Monday, September 17, 2007

Living in Firenze, Thinking of Lisbon

Well, sorry for my capitalcitycentrism, I mean "thinking of Portugal".

Yes, I am thinking of what is going on in Portugal and thinking that eventhough there is no grand-political debate going on, there is still lots of interesting things happening. Or at least things that are interesting because I am Portuguese: I understand them and I care about them.

For instance, I got really surprised with the anti-liberal and racist position of Maria José Nogueira Pinto. I hate those dispising anti-racists that see racism and xenophobia everywhere, anywhere that is not left-winger and not anti-liberal and not against US and...

But this time it kind of breaks my heart but I have to admit: MJNP put on the table a racist proposal: let's create a "Chinatown" in Lisbon because the traditional commerce is dying.

Distributing geographically people and commerce on an ethnic basis is racism. Period. It doesn't matter the intention behind that policy, the result is racist and that is enough to qualify the policy as racist.

But proposing a "Chinatown" as a way to solve the problem of traditional commerce also reveals the racist intention in other way: it doesn't matter the true determinants of the disappearance of traditional commerce, it only matters to emphasize one of those determinants independently of its true importance. And which determinant was choosen to be emphasized? Yes, the old good argument that foreigners are unloyal competitors and thus they should be sent away, forbidden or put in a ghetto.

For each problem there is usually a manifold of determinants, each of them with a different force. In the case of the disappearance of traditional commerce, I believe most people would say the main reason is this:

the second biggest shopping centre of Europe is within Lisbon and it closes at midnight. Many other extremely big shopping centres, most of them offering free or cheap closed parking, exist in Lisbon, in the city centre, around the city centre, just outside the city. Lots and lots of workers work till 7 p.m. and thousands and thousands of them need 1 hour, 1 and half hours, 2 hours to return home. So, not only big shopping centres within the city offer all products one can imagine but they also offer reasonable schedules for the typical inhabitant of the Great Lisbon: someone who works, someone who studies or both. And these tens and tens of thousands can buy everything in the same place. At the same time, traditional commerce closes at 7 p.m. and in many cases is closed during lunch time. And are closed too on Sunday. And closed on Saturday afternoon. One needs not to explain further...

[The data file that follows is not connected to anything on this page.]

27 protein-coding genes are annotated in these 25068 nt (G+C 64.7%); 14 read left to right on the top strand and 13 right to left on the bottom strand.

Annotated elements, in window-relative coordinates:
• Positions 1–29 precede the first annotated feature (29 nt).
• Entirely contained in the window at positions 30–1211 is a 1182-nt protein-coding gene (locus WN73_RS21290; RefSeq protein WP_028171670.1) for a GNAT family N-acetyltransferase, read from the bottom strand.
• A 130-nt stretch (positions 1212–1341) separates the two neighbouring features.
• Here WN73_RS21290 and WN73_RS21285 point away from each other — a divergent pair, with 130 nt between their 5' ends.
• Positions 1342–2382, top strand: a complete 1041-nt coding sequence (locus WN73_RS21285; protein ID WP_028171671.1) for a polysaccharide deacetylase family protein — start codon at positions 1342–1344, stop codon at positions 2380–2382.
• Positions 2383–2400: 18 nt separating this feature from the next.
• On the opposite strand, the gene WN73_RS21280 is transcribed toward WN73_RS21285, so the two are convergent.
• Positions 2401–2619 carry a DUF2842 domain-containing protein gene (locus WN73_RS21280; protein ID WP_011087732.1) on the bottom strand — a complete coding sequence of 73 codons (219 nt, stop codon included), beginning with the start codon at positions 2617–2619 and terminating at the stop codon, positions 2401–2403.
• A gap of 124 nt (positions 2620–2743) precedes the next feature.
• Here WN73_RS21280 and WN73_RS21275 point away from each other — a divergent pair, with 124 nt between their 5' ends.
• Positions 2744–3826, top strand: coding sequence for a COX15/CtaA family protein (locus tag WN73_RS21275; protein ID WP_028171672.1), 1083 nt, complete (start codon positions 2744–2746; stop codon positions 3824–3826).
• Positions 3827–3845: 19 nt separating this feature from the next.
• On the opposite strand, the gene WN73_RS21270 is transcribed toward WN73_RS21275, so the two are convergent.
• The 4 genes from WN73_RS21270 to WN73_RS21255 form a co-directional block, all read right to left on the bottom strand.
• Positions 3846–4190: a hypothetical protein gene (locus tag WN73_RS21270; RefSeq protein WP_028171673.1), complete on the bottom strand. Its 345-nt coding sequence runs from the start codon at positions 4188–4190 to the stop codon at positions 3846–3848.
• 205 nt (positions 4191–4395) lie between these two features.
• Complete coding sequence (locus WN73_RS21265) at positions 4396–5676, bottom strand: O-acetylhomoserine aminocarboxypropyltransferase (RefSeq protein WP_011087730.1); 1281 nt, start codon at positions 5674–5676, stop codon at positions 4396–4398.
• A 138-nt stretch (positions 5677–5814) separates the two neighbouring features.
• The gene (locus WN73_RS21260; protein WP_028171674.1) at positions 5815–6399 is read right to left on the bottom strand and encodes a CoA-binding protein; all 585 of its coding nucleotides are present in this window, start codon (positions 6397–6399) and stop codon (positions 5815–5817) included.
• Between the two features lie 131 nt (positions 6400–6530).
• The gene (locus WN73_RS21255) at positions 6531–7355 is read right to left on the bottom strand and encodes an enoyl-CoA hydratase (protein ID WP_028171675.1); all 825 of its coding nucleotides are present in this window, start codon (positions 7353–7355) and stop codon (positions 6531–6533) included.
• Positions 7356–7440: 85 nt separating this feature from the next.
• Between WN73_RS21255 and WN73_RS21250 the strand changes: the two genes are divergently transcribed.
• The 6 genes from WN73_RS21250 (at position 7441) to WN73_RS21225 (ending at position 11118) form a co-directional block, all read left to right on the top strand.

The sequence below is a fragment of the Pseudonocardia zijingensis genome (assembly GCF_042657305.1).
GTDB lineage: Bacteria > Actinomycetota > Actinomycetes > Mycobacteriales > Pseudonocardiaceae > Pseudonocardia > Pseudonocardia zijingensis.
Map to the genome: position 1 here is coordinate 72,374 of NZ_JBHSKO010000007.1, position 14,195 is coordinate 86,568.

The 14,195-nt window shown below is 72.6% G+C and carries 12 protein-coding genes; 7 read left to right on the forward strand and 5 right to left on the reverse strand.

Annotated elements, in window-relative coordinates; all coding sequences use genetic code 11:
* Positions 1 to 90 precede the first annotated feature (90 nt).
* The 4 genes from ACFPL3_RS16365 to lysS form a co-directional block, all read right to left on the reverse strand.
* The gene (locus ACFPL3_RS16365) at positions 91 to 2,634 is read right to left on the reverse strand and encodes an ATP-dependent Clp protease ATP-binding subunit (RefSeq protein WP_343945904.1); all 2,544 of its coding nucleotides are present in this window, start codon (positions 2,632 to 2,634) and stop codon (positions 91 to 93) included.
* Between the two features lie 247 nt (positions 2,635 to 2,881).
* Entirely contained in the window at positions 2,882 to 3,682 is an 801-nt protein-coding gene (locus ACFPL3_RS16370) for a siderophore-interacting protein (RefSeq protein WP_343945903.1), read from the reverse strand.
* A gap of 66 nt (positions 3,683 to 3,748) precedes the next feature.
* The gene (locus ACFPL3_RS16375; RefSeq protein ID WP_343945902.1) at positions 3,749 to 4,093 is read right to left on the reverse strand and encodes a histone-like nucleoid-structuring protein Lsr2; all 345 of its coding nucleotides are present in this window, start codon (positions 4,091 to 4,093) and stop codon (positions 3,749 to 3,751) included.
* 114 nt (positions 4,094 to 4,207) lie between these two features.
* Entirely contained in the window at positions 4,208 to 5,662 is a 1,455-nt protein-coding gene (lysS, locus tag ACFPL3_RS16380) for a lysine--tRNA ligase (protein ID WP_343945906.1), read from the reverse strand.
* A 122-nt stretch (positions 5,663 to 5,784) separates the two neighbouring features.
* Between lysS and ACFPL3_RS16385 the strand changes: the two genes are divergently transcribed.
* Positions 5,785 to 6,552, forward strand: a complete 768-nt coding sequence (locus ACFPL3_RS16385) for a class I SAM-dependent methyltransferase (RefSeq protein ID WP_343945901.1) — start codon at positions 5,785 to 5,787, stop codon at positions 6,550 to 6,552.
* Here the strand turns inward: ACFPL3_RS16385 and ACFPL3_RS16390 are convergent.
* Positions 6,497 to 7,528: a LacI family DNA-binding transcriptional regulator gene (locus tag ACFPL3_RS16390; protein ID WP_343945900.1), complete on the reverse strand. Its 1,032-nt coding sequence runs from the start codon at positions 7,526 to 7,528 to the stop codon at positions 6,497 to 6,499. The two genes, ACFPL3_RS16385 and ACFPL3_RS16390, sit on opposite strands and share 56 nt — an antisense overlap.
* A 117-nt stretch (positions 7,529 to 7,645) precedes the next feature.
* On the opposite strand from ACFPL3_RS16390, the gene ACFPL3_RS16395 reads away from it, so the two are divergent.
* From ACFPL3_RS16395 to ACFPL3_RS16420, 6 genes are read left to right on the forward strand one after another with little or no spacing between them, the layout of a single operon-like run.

It would be interesting to compare both the volume and the value of selling in one single shopping centre, say Colombo, during one afternoon, say Sunday afternoon, with the total value and volume of a whole week summed up across all Chinese shops in Lisbon.

It would then be clear that if the objective of a policy is to protect traditional commerce, reducing the freedom to sell of shopping centres is much more appropriate than to create a Chinese gheto.

But when policies are not suitable to claimed objectives, and those policies come from inteligent minds, it's because the true objectives are other...

Jewish shops were also very annoying in Austria and Germany by the turn of the XIXth to the XXth century...

Of course that whether you start a war against the poor Chinese shops or the rich shopping centres, the ones who will loose for sure are the consumers: less freedom of choice in relation to products, prices, diversity, schedules.

Protecting a specific group of shops or a specific industry has always the simple result of hurting consumers in their freedom.

What really surprises me (or maybe it doesn't surprise me at all) is that this anti-economic liberalism comes even from the supposed "right". Or perhaps they are economic liberal but the only way they have to propose racist policies is to tell people they are as anti economic freedom as everybody else.

That is why I am so damned right to say that a right-wing classical liberal party in Portugal can never, but never ever ever, be born from CDS-PP.


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